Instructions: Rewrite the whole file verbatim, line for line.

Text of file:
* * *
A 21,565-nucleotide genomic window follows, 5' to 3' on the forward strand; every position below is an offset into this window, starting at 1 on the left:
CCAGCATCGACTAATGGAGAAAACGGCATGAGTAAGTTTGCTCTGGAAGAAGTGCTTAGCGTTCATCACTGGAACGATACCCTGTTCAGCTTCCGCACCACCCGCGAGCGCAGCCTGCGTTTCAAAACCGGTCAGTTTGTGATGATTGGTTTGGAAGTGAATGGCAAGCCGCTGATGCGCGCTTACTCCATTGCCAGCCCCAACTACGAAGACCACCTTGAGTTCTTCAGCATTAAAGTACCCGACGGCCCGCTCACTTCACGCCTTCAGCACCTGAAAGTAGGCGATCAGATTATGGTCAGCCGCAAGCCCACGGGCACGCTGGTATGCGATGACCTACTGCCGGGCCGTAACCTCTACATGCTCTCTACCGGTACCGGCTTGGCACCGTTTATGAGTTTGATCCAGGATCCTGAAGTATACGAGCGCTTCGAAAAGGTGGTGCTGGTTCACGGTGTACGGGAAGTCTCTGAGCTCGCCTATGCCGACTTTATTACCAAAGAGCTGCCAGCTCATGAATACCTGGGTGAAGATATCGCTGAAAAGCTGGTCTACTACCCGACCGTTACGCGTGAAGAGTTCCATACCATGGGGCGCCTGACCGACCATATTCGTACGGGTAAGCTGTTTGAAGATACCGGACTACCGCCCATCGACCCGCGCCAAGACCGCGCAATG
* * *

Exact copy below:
A 21,565-nucleotide genomic window follows, 5' to 3' on the forward strand; every position below is an offset into this window, starting at 1 on the left:
CCAGCATCGACTAATGGAGAAAACGGCATGAGTAAGTTTGCTCTGGAAGAAGTGCTTAGCGTTCATCACTGGAACGATACCCTGTTCAGCTTCCGCACCACCCGCGAGCGCAGCCTGCGTTTCAAAACCGGTCAGTTTGTGATGATTGGTTTGGAAGTGAATGGCAAGCCGCTGATGCGCGCTTACTCCATTGCCAGCCCCAACTACGAAGACCACCTTGAGTTCTTCAGCATTAAAGTACCCGACGGCCCGCTCACTTCACGCCTTCAGCACCTGAAAGTAGGCGATCAGATTATGGTCAGCCGCAAGCCCACGGGCACGCTGGTATGCGATGACCTACTGCCGGGCCGTAACCTCTACATGCTCTCTACCGGTACCGGCTTGGCACCGTTTATGAGTTTGATCCAGGATCCTGAAGTATACGAGCGCTTCGAAAAGGTGGTGCTGGTTCACGGTGTACGGGAAGTCTCTGAGCTCGCCTATGCCGACTTTATTACCAAAGAGCTGCCAGCTCATGAATACCTGGGTGAAGATATCGCTGAAAAGCTGGTCTACTACCCGACCGTTACGCGTGAAGAGTTCCATACCATGGGGCGCCTGACCGACCATATTCGTACGGGTAAGCTGTTTGAAGATACCGGACTACCGCCCATCGACCCGCGCCAAGACCGCGCAATG